Passive flight interception SLAM traps (Sea, Land and Air Malaise trap) (Fig. 8) were used to sample the plots in both Islands, with one trap being set up at each plot, each one being 110 x 110 x 110 cm. In this type of trap, the trapped arthropods crawl up the mesh and then fall inside the sampling recipient (Borges et al. 2017b). Each one is filled with propylene glycol (pure 1,2-propanediol) to kill the captured arthropods and conserve the sample between collections, enabling also the preservation of DNA for future genetic analysis. Although this protocol was developed to sample flying arthropods, by working as an extension of the tree, non-flying species such as spiders, can also crawl into the trap (Borges et al. 2017b), enhancing the range of groups that can be sampled by this technique. Due to this, previous studies have used these traps to analyse diversity and abundance changes in the arthropod communities in Azores pristine forest sites (Matthews et al. 2018, Borges et al. 2020). The trap samples were collected every three months between September 2013 and December 2018 in Pico and between June 2012 and December 2019 in Terceira. A monthly collection was also performed in Terra-Brava T18 on Terceira, which happened between January 2014 and June 2016.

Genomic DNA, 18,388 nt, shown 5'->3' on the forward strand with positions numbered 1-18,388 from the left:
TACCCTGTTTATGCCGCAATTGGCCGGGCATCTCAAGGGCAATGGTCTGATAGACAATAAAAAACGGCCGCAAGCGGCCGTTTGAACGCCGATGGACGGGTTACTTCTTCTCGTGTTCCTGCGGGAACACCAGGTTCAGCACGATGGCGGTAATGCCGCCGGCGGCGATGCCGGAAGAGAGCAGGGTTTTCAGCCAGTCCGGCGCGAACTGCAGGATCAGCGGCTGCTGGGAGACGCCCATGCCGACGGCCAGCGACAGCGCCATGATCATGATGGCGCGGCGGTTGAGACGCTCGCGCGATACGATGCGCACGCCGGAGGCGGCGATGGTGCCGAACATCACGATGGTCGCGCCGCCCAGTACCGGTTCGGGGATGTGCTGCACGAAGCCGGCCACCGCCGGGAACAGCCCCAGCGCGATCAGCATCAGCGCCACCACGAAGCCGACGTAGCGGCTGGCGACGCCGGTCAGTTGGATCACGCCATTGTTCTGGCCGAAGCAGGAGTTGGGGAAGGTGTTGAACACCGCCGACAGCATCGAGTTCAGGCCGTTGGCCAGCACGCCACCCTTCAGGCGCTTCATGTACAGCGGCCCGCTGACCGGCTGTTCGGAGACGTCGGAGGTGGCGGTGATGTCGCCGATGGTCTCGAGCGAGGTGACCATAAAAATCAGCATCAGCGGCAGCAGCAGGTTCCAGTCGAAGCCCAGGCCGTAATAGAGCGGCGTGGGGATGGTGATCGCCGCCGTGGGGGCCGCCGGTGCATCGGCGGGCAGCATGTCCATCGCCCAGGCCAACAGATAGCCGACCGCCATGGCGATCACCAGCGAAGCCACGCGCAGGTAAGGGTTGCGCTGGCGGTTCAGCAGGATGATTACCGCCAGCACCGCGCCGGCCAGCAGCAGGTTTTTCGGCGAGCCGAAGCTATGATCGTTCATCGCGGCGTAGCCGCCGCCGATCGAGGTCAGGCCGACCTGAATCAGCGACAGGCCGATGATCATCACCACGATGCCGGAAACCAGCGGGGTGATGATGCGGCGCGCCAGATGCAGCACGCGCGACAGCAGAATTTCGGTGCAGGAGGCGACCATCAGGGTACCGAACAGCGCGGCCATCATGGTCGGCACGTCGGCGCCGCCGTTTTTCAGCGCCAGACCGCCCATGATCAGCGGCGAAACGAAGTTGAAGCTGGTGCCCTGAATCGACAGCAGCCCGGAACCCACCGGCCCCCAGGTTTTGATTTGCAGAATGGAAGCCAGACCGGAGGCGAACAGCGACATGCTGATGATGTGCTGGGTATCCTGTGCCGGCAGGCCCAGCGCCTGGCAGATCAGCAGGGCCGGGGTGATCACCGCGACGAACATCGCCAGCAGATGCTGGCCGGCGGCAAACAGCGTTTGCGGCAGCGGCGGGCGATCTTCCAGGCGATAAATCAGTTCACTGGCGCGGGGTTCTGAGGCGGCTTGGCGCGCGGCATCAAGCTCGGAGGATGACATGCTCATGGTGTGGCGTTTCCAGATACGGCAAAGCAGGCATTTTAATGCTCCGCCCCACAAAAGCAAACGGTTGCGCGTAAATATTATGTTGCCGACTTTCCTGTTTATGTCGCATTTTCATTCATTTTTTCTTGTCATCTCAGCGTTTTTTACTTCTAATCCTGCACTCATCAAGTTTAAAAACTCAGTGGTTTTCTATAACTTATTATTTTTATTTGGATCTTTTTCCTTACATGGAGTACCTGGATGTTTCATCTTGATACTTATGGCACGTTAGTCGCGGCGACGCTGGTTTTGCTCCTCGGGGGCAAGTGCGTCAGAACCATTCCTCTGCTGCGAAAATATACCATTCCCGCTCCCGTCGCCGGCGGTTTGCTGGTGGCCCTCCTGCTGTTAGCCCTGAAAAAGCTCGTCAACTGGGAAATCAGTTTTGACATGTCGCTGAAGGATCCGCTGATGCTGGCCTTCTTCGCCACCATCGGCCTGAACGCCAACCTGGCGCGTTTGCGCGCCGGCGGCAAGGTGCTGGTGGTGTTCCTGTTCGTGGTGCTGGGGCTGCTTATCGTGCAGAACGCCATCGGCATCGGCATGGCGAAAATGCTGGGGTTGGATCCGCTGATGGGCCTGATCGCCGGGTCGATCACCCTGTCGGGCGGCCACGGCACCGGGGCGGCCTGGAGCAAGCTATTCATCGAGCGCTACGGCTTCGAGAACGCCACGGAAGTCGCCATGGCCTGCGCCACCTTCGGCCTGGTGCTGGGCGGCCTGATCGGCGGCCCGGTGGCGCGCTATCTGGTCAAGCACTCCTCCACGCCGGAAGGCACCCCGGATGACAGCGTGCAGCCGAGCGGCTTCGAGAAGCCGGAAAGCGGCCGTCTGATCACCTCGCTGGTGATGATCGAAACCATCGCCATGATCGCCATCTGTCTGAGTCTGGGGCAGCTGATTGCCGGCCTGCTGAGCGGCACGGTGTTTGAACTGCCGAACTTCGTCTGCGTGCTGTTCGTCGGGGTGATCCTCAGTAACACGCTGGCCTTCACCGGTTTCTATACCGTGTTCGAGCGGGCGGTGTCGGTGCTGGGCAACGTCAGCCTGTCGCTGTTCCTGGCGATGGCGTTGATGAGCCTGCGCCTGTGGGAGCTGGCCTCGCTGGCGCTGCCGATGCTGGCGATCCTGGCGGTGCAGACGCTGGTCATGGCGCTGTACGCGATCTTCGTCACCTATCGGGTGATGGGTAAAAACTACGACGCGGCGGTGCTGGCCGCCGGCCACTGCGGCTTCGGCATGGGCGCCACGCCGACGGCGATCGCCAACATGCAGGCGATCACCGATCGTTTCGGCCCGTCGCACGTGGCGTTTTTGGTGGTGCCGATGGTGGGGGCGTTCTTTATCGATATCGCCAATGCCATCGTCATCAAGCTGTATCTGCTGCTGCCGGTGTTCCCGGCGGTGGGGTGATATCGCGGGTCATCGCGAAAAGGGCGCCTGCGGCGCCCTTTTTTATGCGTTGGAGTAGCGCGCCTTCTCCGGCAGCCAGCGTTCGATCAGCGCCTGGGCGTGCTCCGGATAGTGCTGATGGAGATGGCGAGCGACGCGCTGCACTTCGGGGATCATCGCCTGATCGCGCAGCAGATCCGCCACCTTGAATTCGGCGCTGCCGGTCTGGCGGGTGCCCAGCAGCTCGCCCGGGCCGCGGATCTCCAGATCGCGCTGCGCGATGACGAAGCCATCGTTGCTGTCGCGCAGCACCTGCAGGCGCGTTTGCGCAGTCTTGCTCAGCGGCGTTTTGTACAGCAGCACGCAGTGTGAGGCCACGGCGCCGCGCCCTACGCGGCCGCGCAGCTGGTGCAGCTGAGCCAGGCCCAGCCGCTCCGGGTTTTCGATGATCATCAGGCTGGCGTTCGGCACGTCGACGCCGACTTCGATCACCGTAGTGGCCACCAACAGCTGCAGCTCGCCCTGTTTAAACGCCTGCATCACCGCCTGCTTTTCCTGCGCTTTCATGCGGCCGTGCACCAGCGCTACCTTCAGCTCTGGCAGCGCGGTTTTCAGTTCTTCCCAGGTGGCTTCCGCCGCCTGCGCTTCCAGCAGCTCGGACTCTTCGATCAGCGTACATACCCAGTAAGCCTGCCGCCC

Figure 8.  

SLAM trap (Sea, Land and Air Malaise trap) in operation in a native forest from Terceira Island (Credit: Paulo A. V. Borges).

Quality control: 

All sampled individuals were first sorted by trained paratoxonomists (see list above). All specimens were allocated to a taxonomic species by Paulo A. V. Borges. Despite the uncertainty of juvenile identification, juveniles are also included in the data presented in this paper, since the low diversity allowed a relatively precise identification of this life-stage in Azores.